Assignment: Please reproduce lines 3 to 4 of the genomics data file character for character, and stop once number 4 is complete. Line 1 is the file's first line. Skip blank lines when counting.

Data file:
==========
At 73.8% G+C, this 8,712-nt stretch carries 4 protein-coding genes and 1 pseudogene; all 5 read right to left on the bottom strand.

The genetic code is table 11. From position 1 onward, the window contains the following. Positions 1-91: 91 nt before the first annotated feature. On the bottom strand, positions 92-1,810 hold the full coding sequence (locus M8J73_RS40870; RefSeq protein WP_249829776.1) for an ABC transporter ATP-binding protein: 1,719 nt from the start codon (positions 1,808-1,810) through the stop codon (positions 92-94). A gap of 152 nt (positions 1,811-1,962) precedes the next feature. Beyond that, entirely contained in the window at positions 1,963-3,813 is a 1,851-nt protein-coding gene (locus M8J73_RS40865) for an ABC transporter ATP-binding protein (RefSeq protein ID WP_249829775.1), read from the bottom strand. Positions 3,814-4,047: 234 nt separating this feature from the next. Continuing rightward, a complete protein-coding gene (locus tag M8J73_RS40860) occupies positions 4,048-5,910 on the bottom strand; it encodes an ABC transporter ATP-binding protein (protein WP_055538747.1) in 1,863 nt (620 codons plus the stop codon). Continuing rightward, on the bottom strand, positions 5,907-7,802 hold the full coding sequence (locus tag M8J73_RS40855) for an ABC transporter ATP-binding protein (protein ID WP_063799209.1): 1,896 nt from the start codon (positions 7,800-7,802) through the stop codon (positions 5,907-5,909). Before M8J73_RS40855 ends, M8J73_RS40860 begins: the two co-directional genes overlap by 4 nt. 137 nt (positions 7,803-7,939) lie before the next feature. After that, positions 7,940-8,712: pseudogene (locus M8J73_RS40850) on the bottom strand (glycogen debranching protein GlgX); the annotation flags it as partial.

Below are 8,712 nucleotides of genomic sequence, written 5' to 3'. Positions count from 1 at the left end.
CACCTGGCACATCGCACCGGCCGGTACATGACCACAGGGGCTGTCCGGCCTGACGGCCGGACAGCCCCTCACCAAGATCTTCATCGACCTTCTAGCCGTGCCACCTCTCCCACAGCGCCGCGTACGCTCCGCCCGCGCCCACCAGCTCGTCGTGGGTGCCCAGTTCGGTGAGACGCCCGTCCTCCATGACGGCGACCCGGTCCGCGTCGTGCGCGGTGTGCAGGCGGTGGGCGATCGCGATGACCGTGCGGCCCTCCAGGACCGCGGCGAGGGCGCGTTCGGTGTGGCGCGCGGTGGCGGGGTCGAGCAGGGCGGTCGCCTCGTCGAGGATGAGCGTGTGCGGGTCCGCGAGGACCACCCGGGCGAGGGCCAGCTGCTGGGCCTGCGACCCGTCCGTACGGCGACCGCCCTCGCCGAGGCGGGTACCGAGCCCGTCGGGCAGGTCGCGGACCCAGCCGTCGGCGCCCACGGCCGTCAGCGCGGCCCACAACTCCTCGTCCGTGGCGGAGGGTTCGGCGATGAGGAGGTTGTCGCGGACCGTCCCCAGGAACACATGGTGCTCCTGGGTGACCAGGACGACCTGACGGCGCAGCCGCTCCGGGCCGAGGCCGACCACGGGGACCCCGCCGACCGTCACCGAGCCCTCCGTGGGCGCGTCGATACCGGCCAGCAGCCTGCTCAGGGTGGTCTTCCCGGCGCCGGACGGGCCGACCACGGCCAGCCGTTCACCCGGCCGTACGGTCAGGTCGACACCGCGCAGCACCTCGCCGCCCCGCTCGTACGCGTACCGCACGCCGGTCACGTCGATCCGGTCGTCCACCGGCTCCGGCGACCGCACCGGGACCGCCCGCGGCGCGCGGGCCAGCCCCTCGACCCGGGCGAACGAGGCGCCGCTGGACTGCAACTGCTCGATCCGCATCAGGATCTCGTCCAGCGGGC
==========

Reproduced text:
Below are 8,712 nucleotides of genomic sequence, written 5' to 3'. Positions count from 1 at the left end.
CACCTGGCACATCGCACCGGCCGGTACATGACCACAGGGGCTGTCCGGCCTGACGGCCGGACAGCCCCTCACCAAGATCTTCATCGACCTTCTAGCCGTGCCACCTCTCCCACAGCGCCGCGTACGCTCCGCCCGCGCCCACCAGCTCGTCGTGGGTGCCCAGTTCGGTGAGACGCCCGTCCTCCATGACGGCGACCCGGTCCGCGTCGTGCGCGGTGTGCAGGCGGTGGGCGATCGCGATGACCGTGCGGCCCTCCAGGACCGCGGCGAGGGCGCGTTCGGTGTGGCGCGCGGTGGCGGGGTCGAGCAGGGCGGTCGCCTCGTCGAGGATGAGCGTGTGCGGGTCCGCGAGGACCACCCGGGCGAGGGCCAGCTGCTGGGCCTGCGACCCGTCCGTACGGCGACCGCCCTCGCCGAGGCGGGTACCGAGCCCGTCGGGCAGGTCGCGGACCCAGCCGTCGGCGCCCACGGCCGTCAGCGCGGCCCACAACTCCTCGTCCGTGGCGGAGGGTTCGGCGATGAGGAGGTTGTCGCGGACCGTCCCCAGGAACACATGGTGCTCCTGGGTGACCAGGACGACCTGACGGCGCAGCCGCTCCGGGCCGAGGCCGACCACGGGGACCCCGCCGACCGTCACCGAGCCCTCCGTGGGCGCGTCGATACCGGCCAGCAGCCTGCTCAGGGTGGTCTTCCCGGCGCCGGACGGGCCGACCACGGCCAGCCGTTCACCCGGCCGTACGGTCAGGTCGACACCGCGCAGCACCTCGCCGCCCCGCTCGTACGCGTACCGCACGCCGGTCACGTCGATCCGGTCGTCCACCGGCTCCGGCGACCGCACCGGGACCGCCCGCGGCGCGCGGGCCAGCCCCTCGACCCGGGCGAACGAGGCGCCGCTGGACTGCAACTGCTCGATCCGCATCAGGATCTCGTCCAGCGGGC